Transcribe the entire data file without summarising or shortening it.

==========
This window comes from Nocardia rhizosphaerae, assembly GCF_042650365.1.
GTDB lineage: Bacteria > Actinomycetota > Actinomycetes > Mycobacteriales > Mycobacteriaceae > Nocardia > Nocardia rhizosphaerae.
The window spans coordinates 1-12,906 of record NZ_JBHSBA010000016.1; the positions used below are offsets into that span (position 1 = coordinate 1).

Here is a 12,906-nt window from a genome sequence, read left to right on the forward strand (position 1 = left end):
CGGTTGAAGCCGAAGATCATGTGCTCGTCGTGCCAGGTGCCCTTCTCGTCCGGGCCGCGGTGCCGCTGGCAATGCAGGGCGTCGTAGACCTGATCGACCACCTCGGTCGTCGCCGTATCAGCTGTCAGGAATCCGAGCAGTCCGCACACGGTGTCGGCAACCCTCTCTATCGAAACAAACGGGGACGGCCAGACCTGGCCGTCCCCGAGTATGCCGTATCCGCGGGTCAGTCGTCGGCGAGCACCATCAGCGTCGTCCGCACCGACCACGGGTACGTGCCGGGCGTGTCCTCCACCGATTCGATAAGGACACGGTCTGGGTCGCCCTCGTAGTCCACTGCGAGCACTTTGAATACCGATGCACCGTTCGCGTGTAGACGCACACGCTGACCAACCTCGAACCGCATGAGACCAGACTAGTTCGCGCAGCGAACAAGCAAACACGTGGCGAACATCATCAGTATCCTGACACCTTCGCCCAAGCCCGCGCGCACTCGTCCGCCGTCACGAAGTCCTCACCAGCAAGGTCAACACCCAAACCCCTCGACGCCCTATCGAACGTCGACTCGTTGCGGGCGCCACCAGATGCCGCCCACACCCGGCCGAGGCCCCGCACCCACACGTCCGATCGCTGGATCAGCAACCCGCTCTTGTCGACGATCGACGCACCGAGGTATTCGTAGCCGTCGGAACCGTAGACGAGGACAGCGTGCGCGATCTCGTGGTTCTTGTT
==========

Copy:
This window comes from Nocardia rhizosphaerae, assembly GCF_042650365.1.
GTDB lineage: Bacteria > Actinomycetota > Actinomycetes > Mycobacteriales > Mycobacteriaceae > Nocardia > Nocardia rhizosphaerae.
The window spans coordinates 1-12,906 of record NZ_JBHSBA010000016.1; the positions used below are offsets into that span (position 1 = coordinate 1).

Here is a 12,906-nt window from a genome sequence, read left to right on the forward strand (position 1 = left end):
CGGTTGAAGCCGAAGATCATGTGCTCGTCGTGCCAGGTGCCCTTCTCGTCCGGGCCGCGGTGCCGCTGGCAATGCAGGGCGTCGTAGACCTGATCGACCACCTCGGTCGTCGCCGTATCAGCTGTCAGGAATCCGAGCAGTCCGCACACGGTGTCGGCAACCCTCTCTATCGAAACAAACGGGGACGGCCAGACCTGGCCGTCCCCGAGTATGCCGTATCCGCGGGTCAGTCGTCGGCGAGCACCATCAGCGTCGTCCGCACCGACCACGGGTACGTGCCGGGCGTGTCCTCCACCGATTCGATAAGGACACGGTCTGGGTCGCCCTCGTAGTCCACTGCGAGCACTTTGAATACCGATGCACCGTTCGCGTGTAGACGCACACGCTGACCAACCTCGAACCGCATGAGACCAGACTAGTTCGCGCAGCGAACAAGCAAACACGTGGCGAACATCATCAGTATCCTGACACCTTCGCCCAAGCCCGCGCGCACTCGTCCGCCGTCACGAAGTCCTCACCAGCAAGGTCAACACCCAAACCCCTCGACGCCCTATCGAACGTCGACTCGTTGCGGGCGCCACCAGATGCCGCCCACACCCGGCCGAGGCCCCGCACCCACACGTCCGATCGCTGGATCAGCAACCCGCTCTTGTCGACGATCGACGCACCGAGGTATTCGTAGCCGTCGGAACCGTAGACGAGGACAGCGTGCGCGATCTCGTGGTTCTTGTT